Not too long ago, my husband was diagnosed with sleep apnea and ordered by his physician to start using a CPAP machine. At first, he was highly skeptical because he claimed that he felt fine after a good 7-8 hours of sleep each night, but our doctor quickly put him in his place.
She explained that not only was his body essentially starving for oxygen every night, but it also explained his weight gain over the past few years, his high blood pressure, his lack of focus, afternoon sleepiness and almost every other negative symptom in his medical chart for the past two decades.
Now, I’m not trying to scare you into researching about the potential risks of sleep apnea. You should consider asking about a sleep study if you occasionally wake up feeling like you need to catch your breath, but that’s not what today’s topic is really about.
The point I want to get across to you loud and clear is that there is no substitute for quality sleep. It is the number one factor in how quickly our bodies’ age, and new studies are also tying sleep quality to key factors in heart disease, obesity, circulatory problems and dozens of other things we usually attribute to getting older.
Proper sleep also plays a huge factor in how our skin ages and more importantly, how it regenerates every night. So let’s take a look at a few things you can do to increase your overall sleep quality-
Developing a Consistent Sleep Routine
Doctors have insisted for decades that the average adult female requires at least seven hours of restful sleep per night, and there is nothing out there in recent medical journals that suggest otherwise. However, it is now believed that deep REM sleep is the most beneficial when we get our bodies on a solid sleep schedule.
What does that mean, exactly? When your body is in its deepest sleep mode, it realizes hormones that revitalize the body. But evidence suggests that if you’re frequently switching up when you go to bed and when you wake up, the body is nowhere near as efficient in handling this task. So your best bet is to choose a sleep time that works for your weekly schedule and stick to it seven days a week.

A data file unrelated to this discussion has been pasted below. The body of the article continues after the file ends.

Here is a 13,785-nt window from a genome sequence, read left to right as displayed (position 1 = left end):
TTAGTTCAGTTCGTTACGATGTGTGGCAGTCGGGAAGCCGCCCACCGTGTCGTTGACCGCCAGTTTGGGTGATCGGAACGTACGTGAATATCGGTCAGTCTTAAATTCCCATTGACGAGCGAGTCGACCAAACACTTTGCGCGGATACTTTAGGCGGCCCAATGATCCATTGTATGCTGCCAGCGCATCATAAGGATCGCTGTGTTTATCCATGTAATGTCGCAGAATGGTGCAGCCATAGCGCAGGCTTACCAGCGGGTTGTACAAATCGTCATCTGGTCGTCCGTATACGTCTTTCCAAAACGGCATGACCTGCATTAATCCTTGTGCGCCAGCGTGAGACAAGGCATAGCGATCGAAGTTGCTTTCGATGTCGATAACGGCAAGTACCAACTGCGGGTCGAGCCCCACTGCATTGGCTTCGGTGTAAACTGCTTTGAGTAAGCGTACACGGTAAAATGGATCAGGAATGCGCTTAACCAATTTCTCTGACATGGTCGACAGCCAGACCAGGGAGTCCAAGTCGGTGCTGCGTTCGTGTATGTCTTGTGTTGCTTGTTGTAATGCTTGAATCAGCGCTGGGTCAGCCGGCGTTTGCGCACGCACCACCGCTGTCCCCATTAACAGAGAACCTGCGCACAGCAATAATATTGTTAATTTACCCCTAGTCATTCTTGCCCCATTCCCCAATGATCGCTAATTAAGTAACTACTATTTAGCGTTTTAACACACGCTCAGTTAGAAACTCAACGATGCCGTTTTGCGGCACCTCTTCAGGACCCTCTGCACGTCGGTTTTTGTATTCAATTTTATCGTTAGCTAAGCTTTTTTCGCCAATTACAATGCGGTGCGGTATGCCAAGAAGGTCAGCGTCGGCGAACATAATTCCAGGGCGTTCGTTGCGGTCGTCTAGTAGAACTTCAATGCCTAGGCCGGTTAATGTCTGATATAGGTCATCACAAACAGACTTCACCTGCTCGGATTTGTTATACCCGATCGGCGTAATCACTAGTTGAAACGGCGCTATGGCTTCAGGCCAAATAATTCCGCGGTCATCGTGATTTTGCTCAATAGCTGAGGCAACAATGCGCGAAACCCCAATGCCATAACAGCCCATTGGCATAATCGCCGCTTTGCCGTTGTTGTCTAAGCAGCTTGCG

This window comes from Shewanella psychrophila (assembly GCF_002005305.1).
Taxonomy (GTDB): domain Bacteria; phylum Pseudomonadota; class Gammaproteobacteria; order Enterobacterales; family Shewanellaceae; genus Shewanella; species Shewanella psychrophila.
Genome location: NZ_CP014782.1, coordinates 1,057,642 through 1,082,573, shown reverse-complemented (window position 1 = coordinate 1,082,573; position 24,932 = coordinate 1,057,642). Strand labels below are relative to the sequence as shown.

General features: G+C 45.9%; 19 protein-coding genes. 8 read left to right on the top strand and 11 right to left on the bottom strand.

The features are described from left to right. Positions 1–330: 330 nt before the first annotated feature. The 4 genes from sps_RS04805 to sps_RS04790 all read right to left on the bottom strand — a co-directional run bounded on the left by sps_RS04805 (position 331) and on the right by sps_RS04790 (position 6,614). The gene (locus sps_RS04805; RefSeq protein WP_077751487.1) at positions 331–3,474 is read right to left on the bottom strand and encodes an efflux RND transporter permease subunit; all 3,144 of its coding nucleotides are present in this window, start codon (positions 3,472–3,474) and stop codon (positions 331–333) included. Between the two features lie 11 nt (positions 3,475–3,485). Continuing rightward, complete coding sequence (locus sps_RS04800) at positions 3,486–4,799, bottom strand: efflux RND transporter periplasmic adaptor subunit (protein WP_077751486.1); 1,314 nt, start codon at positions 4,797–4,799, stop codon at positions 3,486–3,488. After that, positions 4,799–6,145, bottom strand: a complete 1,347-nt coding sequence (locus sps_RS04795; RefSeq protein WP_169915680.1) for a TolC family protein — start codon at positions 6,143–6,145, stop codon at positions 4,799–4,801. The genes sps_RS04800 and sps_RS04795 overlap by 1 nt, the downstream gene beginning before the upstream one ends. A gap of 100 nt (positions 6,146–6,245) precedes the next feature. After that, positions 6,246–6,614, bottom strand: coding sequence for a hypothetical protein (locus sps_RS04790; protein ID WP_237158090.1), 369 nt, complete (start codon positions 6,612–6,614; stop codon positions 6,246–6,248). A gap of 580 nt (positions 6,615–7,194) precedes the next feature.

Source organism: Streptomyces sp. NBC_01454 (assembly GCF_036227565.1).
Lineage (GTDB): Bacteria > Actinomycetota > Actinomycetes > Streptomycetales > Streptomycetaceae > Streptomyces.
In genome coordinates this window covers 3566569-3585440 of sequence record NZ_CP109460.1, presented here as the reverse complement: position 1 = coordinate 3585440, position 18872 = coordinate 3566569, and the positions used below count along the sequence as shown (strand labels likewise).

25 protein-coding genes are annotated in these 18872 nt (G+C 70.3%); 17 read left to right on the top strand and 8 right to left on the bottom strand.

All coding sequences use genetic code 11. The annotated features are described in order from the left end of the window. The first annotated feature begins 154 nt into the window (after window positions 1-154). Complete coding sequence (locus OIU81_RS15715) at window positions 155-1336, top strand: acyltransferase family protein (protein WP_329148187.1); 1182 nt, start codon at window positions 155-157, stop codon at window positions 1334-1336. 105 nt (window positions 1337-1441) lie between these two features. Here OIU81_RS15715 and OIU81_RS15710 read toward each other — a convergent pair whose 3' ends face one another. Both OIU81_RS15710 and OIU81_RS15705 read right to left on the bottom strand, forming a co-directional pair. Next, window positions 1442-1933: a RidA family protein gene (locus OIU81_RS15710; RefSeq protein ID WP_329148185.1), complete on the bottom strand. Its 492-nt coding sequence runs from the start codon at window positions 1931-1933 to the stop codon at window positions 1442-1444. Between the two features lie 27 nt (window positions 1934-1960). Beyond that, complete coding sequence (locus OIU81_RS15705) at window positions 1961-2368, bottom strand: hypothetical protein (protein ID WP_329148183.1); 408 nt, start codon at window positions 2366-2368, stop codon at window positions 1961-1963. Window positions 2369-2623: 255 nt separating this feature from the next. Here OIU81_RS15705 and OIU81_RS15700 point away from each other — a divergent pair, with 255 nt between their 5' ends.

Eliminate Overnight Noise and Distractions
I am personally a big fan of watching television in bed until I’m ready to doze off for the night. Sometimes I’ll listen to music as well. But doctors consistently say that these kinds of activities can become distractions as we sleep and prevent us from ever reaching the deep sleep levels that our bodies need. So for this reason alone, you want to focus on having a quiet bedroom once it’s time for lights out.
We tend to think of sleep in just two forms- either we are awake or we aren’t. But science shows that there are many different levels of sleep…perhaps even hundreds! Simple distractions like a loud noise on television or a horn honking may not bring us all the way up to a conscience level, but it awakens the brain and instantly cuts off REM sleep. The same goes for bright lights or other stimulus; each can bring us out of deep sleep.
Start Sleeping on your Back
Additionally, you’ll want to make major efforts to sleep on your back as much as possible from now on. While it may not seem like the most comfortable position, it is easily the best for your facial muscles and your skin in particular. So choose a pillow that supports your head nicely and maybe try a second pillow beneath your knees to relieve tension in the lower back.
The other health benefits from sleeping on your back include keeping your spine in perfect alignment during rest periods and allowing your body to breathe more naturally (due to opening the diaphragm). So while it may take a little bit of time to get used to, it’s definitely worth the effort for the long-term.
Get Some Exercise Before Bed Time
Finally, I want you to get into the habit of doing some light exercise right before bedtime. Feel free to choose from walking a few laps around the house, peddling a stationary bike for 15 minutes, some stretching exercises or whatever naturally helps you relax. Numerous studies have shown that light exercise before bedtime creates a nice cooldown period between the grind of your normal day and jumping in bed. With just 10-15 minutes of exercise, you’ll likely fall asleep faster and reach REM sleep more frequently.
As I’ve said to you repeatedly over the past month, your body needs the right combination of diet, exercise and rest to maintain a youthful appearance. Sleep should be the easiest of the three to master, and it will also reward you the fastest with more energy throughout the day.
Be sure to let me know how each of these tips work for you!